While there are exceptions, the general profile of a pedophile starts with "single male." Followed by "with few close friends in his or her age group, preferring the company of children over the company of adults."

While homosexuals also tend to be single, despite efforts to legalize marriage for same sex couples, most I know are in relationships, dating, or seriously looking for someone, i.e., another adult. Not Bricker.

The pedophilia scandal in the Catholic Church has also confused a lot of people about the definition of homosexual v.pedophile, since priests are unmarried men. One confused young woman I talked to was shocked to hear that some of the Catholic priests' victims were young girls. She had only heard about the boys, which -- to her -- meant the pedophile priests must be gay. She extrapolated that to mean that all gay people are pedophiles. And she's not the only one. Ack.

Since posting a link to this article on my high school reunion facebook page, I've heard from other people with knowledge of the inappropriate behavior that transpired with Bill Bricker. I hope to get more comments here from other people who were around during his tenure at Hubbard Woods School.

Unknown said...

I have been thinking about this discussion a lot lately, particularly in light of yesterday’s verdict in the Jerry Sandusky trial and a story in today’s New York Times about a retired Horace Mann School teacher. I’d like to share what I’ve been thinking about…

In earlier posts, I expressed concern over the claims made about Bill Bricker.

My reason was simple: my experiences with Bill were different. They were good. They were positive. In the 10+ years I knew him, Bill was a role model and an inspirational figure in my life.

The same was true for a dozen or so of my friends involved with the Scout Troop. Ditto for all our parents, who also were extensively involved.

Nothing in our experiences with Bill would have ever suggested any kind of mistreatment or misconduct. Nothing about Bill or his life seemed odd or confusing. Nothing would give even the most causal observer any cause for concern. Quite the contrary -- to a lot of us, he was something of a legend.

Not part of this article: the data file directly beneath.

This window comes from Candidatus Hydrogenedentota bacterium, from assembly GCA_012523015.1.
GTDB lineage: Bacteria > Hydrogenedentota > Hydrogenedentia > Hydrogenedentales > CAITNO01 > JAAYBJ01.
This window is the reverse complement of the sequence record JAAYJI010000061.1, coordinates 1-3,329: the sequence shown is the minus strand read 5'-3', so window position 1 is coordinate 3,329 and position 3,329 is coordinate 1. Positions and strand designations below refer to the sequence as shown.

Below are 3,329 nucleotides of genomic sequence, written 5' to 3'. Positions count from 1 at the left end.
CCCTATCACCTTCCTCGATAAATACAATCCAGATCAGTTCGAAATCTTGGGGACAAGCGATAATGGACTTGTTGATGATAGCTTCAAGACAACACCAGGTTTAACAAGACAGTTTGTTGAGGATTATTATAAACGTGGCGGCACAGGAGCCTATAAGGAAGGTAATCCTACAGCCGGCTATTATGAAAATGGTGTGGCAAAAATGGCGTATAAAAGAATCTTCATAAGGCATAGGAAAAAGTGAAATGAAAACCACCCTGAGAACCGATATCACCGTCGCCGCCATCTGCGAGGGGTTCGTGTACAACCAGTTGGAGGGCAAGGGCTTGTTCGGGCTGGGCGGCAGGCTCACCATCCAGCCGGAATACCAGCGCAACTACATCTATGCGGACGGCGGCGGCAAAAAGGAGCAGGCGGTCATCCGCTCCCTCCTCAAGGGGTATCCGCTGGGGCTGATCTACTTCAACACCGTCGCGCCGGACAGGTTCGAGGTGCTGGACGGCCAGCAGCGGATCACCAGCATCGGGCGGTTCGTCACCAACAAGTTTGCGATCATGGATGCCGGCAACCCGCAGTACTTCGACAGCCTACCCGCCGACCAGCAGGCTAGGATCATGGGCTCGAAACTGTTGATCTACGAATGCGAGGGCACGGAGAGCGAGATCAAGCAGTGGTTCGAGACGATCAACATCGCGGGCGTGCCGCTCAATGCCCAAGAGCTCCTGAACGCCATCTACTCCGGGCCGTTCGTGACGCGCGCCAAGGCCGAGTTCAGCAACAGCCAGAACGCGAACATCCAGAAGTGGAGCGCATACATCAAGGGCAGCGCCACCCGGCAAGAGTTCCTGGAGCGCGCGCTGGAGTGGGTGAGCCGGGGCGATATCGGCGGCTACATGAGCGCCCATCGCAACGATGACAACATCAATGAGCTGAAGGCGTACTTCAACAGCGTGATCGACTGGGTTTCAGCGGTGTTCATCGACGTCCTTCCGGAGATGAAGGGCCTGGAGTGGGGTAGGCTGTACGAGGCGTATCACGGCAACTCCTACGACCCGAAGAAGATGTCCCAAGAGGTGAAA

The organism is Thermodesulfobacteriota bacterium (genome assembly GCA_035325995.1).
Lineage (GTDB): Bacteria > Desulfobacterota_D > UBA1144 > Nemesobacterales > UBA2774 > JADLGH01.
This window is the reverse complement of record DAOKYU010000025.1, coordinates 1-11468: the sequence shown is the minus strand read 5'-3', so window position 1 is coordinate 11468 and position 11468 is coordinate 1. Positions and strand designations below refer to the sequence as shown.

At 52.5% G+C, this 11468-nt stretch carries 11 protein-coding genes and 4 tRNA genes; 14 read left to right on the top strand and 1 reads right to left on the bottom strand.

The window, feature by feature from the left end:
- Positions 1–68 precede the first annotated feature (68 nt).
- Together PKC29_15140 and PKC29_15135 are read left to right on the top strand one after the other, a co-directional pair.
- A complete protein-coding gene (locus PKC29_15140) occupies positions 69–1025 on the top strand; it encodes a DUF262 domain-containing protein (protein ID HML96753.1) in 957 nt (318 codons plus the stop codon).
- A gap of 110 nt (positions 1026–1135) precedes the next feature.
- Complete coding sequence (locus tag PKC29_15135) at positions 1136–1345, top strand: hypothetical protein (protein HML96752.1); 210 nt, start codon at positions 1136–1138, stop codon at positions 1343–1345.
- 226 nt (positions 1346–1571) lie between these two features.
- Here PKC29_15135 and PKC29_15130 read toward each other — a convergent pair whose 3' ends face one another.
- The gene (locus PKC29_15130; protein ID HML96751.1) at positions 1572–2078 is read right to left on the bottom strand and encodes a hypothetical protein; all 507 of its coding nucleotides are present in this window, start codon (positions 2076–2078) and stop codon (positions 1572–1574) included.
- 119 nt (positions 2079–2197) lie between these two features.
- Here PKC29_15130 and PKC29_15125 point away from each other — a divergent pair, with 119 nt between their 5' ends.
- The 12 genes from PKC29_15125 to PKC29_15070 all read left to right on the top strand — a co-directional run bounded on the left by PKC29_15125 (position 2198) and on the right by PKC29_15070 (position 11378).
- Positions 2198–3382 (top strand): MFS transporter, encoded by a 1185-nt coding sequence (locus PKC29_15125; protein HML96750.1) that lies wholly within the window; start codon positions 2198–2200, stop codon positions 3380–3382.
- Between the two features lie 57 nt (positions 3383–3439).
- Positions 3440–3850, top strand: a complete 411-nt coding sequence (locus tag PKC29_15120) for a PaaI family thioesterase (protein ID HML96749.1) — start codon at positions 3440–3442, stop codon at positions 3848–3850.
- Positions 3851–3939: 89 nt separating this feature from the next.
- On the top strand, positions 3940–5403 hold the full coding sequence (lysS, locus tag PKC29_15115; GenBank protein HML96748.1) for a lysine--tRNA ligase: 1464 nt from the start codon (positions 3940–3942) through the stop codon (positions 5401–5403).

So I hope all of you can understand why I was concerned over the accusations made here. I honestly wondered whether we were even talking about the same person.

That said, I did say in earlier comments that this needed to be taken seriously. I was not trying to sweep anything under the rug. And, if you look at the first comment, where the commenter basically equates all scout leaders with deviants, that is quite different than the far more personal revelations that followed later. To this day, I maintain that it is unfair and unhealthy to make sweeping generalizations about people, e.g., that if you work with kids or if you are unmarried there must be something wrong with you. I don’t think there should be a place in our society for those kinds of witch hunts.

But when it gets specific, and personal – that’s a different story.

In light of the Penn State scandal, I think one of its most important lessons is that even the most redoubtable of people can perpetrate a lie. And even the most well-intentioned of friends, colleagues, and communities can create conditions that stifle the truth and stand in the way of justice.

So I want to leave this discussion with one thing made absolutely clear: to those who feel there was something terribly amiss with Bill, I hope there is something that can be done here. These are serious, serious concerns. If the people here and elsewhere so desire, these concerns should be raised in fora that are far more substantial than a comment stream on a website. Even if statutes of limitations have long expired, and even if the prospects of the truth coming to light are dim, I would hope that this can be done in a way to ensure that some measure of justice, however inadequate and overdue, is brought for all affected and involved.

If the truth does one day come to light, and if it turns out that the man I and many, many others considered a hero is in fact the farthest thing from one, then I will pray for those who are victims and wallow in sadness for the terrible tragedy of it all. If we are to learn anything from Penn State, it’s that no claim or concern is too small to merit a thorough inquiry. This must be done with respect for all, and in a careful and dignified manner. But it must, absolutely, be done.

God bless, to all.


Mrs. L said...

Thank you for taking the time to express your position in a very even-handed and empathetic manner. I think we agree -- if there's one thing that Jerry Sandusky's trial reveals, it's that one person's hero can be another person's worst nightmare. From pedophiles to abusive family members, sexual deviance can be the flip side of outwardly respectable people.